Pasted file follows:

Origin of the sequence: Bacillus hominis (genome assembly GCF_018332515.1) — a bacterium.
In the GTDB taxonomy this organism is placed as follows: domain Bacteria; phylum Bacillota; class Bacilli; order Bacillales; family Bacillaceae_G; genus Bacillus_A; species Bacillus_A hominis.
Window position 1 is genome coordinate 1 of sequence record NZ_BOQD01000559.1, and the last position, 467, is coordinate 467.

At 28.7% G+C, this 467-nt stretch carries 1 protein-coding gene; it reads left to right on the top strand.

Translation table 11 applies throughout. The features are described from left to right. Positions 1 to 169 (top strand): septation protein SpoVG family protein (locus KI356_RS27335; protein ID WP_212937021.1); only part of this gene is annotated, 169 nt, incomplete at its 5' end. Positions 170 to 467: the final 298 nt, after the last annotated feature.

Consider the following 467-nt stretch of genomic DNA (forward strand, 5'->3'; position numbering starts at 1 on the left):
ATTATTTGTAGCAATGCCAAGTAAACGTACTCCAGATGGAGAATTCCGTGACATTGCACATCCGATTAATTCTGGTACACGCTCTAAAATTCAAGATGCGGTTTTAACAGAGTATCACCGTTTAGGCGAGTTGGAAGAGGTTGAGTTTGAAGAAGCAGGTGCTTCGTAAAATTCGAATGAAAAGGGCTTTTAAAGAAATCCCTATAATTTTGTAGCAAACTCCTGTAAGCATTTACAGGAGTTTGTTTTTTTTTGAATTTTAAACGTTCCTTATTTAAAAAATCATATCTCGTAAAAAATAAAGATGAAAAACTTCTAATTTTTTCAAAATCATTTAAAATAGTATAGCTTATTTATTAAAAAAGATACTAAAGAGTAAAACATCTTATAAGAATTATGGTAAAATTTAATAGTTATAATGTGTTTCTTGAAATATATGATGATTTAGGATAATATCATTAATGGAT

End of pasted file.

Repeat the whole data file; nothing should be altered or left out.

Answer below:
Origin of the sequence: Bacillus hominis (genome assembly GCF_018332515.1) — a bacterium.
In the GTDB taxonomy this organism is placed as follows: domain Bacteria; phylum Bacillota; class Bacilli; order Bacillales; family Bacillaceae_G; genus Bacillus_A; species Bacillus_A hominis.
Window position 1 is genome coordinate 1 of sequence record NZ_BOQD01000559.1, and the last position, 467, is coordinate 467.

At 28.7% G+C, this 467-nt stretch carries 1 protein-coding gene; it reads left to right on the top strand.

Translation table 11 applies throughout. The features are described from left to right. Positions 1 to 169 (top strand): septation protein SpoVG family protein (locus KI356_RS27335; protein ID WP_212937021.1); only part of this gene is annotated, 169 nt, incomplete at its 5' end. Positions 170 to 467: the final 298 nt, after the last annotated feature.

Consider the following 467-nt stretch of genomic DNA (forward strand, 5'->3'; position numbering starts at 1 on the left):
ATTATTTGTAGCAATGCCAAGTAAACGTACTCCAGATGGAGAATTCCGTGACATTGCACATCCGATTAATTCTGGTACACGCTCTAAAATTCAAGATGCGGTTTTAACAGAGTATCACCGTTTAGGCGAGTTGGAAGAGGTTGAGTTTGAAGAAGCAGGTGCTTCGTAAAATTCGAATGAAAAGGGCTTTTAAAGAAATCCCTATAATTTTGTAGCAAACTCCTGTAAGCATTTACAGGAGTTTGTTTTTTTTTGAATTTTAAACGTTCCTTATTTAAAAAATCATATCTCGTAAAAAATAAAGATGAAAAACTTCTAATTTTTTCAAAATCATTTAAAATAGTATAGCTTATTTATTAAAAAAGATACTAAAGAGTAAAACATCTTATAAGAATTATGGTAAAATTTAATAGTTATAATGTGTTTCTTGAAATATATGATGATTTAGGATAATATCATTAATGGAT